6 Reasons Fall is the Best Season for Cycling in Ontario

And why you should plan an autumn bike trip to some of the prettiest places in the province.

British Columbia has the mountains, the Maritimes have the ocean, but Ontario has the most glorious autumn colours. Pair that with cooler temperatures and no bugs, autumn is the time to get the last riding of the season. It’s hard to restrict ourselves to a few reasons, as there are many, but from pumpkin pastries to epic climbs, here are a few reasons we think fall is the best season for cycling in Ontario.

bicycle rider's POV on an autumn leaf-covered path with bright foliage surrounding
Take it slow so you can take in the fall colours. Photo: Robert Miller // @boppabob007

1. Fall Foliage

Take to the trails or roads in the autumn in Ontario to witness the spectacular colours of the trees filled out in vibrant reds, yellows and oranges. Northern Ontario in particular is magical, speckled with birch trees, red sumacs, river birch, dogwoods and maples that light up the forest.

To see the colours at their best, at the north end of the Hiawatha Highlands bike trails in Sault Ste. Marie, you will find a secluded and special place. You can either ride a gravel road in from the north, or, if you like technical mountain bike trails, ride the black diamond Farmer Lake trail (seven kilometres in and out). At the end of the trail you can sit on a giant slab of Canadian Shield rock and take in a panoramic view of the colours.

While you’re riding at Hiawatha, check out the newest trail system: Crystal Creek offers about 20 kilometres of machine-built fast and flowy mountain bike trails.

2. Night Riding

With crisp fall temperatures and star-studded skies unobscured by city lights, night riding in Northern Ontario is enchanting. With proper headlamps and lights mounted on your handlebars, you can have an entirely different cycling experience. Owls hoot as you zip along the trails, moonlight peaks through the trees and, if you’re lucky, you just might see the Northern Lights.

Before heading out into the dark, check if the sky will be clear on the day of your ride at ClearDarkSky.

Sudbury is a particularly great place to go for a night ride, offering safe pathways and dark skies. Park in the New Sudbury Conservation Area parking lot and hop on the Rainbow Route, a safe and fun path to ride in the dark. Starting in the north end of Sudbury, the Rainbow Route meanders through downtown to the south. The13-kilometre, one-way ride traverses a crushed gravel/asphalt path alongside creeks and some industrial areas, providing open views of the night sky. Expect some gently rolling hills but nothing extreme so you can tilt your head back often and stargaze. Note: bring a downloaded GPS map of the route as it can deviate a few times.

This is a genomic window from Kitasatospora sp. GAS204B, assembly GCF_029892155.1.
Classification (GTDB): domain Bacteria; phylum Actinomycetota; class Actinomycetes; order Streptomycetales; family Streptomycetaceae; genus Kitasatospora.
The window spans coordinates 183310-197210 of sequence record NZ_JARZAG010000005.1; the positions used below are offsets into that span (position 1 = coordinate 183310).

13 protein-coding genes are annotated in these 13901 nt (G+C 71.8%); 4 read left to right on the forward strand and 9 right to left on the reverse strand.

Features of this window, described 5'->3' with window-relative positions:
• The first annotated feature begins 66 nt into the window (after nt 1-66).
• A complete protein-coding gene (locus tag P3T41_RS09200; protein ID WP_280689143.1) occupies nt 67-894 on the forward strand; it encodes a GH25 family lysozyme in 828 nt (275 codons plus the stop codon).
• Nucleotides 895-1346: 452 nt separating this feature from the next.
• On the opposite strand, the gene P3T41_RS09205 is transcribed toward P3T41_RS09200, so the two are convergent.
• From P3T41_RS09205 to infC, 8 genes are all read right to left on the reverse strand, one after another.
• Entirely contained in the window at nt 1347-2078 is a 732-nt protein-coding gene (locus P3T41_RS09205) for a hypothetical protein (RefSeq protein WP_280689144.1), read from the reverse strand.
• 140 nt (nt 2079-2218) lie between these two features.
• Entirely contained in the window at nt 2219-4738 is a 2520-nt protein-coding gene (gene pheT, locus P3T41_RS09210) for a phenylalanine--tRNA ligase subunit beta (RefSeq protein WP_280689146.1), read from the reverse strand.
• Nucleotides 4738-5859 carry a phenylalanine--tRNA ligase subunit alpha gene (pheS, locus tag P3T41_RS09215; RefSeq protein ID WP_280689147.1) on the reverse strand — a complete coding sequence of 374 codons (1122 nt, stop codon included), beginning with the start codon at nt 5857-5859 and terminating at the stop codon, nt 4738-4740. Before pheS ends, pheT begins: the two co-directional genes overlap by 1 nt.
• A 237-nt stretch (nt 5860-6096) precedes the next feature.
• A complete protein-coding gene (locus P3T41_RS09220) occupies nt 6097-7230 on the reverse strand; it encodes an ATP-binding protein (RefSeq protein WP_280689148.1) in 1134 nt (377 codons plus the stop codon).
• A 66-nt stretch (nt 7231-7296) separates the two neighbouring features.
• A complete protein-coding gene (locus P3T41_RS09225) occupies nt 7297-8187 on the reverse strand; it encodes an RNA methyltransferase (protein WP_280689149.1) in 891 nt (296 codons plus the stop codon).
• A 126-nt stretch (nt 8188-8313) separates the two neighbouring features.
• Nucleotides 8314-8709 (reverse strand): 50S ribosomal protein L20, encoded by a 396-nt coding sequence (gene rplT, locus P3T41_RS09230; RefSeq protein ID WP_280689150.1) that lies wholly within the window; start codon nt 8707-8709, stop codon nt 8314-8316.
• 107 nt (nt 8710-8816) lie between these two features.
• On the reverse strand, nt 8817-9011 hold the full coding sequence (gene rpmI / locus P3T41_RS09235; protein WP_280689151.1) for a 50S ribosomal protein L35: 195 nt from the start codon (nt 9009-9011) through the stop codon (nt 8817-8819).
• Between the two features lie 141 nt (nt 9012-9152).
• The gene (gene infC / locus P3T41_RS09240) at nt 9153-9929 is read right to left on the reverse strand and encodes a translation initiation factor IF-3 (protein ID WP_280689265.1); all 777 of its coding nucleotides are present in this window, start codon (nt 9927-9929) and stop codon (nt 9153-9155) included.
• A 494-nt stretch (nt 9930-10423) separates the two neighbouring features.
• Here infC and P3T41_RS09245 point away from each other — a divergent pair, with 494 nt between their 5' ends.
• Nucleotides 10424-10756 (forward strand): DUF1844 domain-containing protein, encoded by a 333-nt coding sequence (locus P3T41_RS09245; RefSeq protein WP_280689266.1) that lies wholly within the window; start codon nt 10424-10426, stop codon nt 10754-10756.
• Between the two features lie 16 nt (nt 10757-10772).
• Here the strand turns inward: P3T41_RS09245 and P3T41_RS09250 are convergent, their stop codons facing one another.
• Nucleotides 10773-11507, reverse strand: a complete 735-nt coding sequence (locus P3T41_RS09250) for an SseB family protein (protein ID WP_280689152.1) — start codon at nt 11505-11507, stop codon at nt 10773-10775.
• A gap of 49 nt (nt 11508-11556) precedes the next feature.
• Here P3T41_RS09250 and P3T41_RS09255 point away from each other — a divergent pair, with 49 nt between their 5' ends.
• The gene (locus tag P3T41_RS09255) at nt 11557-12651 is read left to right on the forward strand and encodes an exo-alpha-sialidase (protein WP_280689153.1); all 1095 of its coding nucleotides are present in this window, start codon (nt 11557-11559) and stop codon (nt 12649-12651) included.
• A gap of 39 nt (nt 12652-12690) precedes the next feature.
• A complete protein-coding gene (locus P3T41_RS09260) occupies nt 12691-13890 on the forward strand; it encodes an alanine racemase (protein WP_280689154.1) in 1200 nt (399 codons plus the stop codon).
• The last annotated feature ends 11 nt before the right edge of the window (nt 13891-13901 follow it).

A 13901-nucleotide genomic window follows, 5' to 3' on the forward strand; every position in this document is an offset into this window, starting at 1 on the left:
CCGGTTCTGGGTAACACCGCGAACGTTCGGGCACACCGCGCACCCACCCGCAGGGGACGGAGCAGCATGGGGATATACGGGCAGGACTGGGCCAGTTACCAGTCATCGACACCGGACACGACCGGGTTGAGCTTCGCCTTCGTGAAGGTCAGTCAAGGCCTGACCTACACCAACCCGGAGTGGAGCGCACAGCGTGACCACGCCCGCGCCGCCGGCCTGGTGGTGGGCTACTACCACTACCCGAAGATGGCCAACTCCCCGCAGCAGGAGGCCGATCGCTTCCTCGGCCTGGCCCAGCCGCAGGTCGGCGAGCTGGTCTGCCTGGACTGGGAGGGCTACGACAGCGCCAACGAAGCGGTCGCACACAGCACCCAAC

For a great moonlight mountain bike ride through the forest, bike North Bay’s Three Towers Trails. Take the Hillside Trail to the end to see the full moon over Hillside Lake.

If you need a set of lights, you can visit Sudbury’s Sessions Ride Company, Adventure365 or the Outside Store and North Bay’s Cheapskates, Wheelhouse or Cycle Works.

3. Fall Fairs & Markets

Imagine breathing in crisp air and pedalling past colourful pumpkin patches, rows of apple orchards, and markets with fresh baked goods and hot apple cider. After a ride, there’s nothing better than a flaky pastry made with local apples.

One of the best places to eat and ride is the road cycling loop around Lake Rosseau near Parry Sound. The 65-kilometre ride on paved and gravel roads is a hilly ride past historic boathouses and giant cottages (1,500 of them!). Beginning in Port Carling, you can ride solo or join a tour with Humdinger Bicycle Tours. The village of Rosseau not only has a fall fair in late August, but also a General Store that sells local produce and baked goods. Arrive hungry.

For the ultimate fall food ride, the Farmstand 40 in North Bay passes more markets than trees. The route starts in Powassan, just outside of North Bay, and explores the rolling countryside, linking up many markets and farm stands—bring your panniers to stock up.

Pick up preserves and pastries at Groulx Acres, local maple syrup at Matthews Maple Syrup, and custom cakes, preserves and baked goods at JH Farms.

a person riding a bike down a damp path in fall
Put on your layers and get out there. Photo: Robert Miller // @boppabob007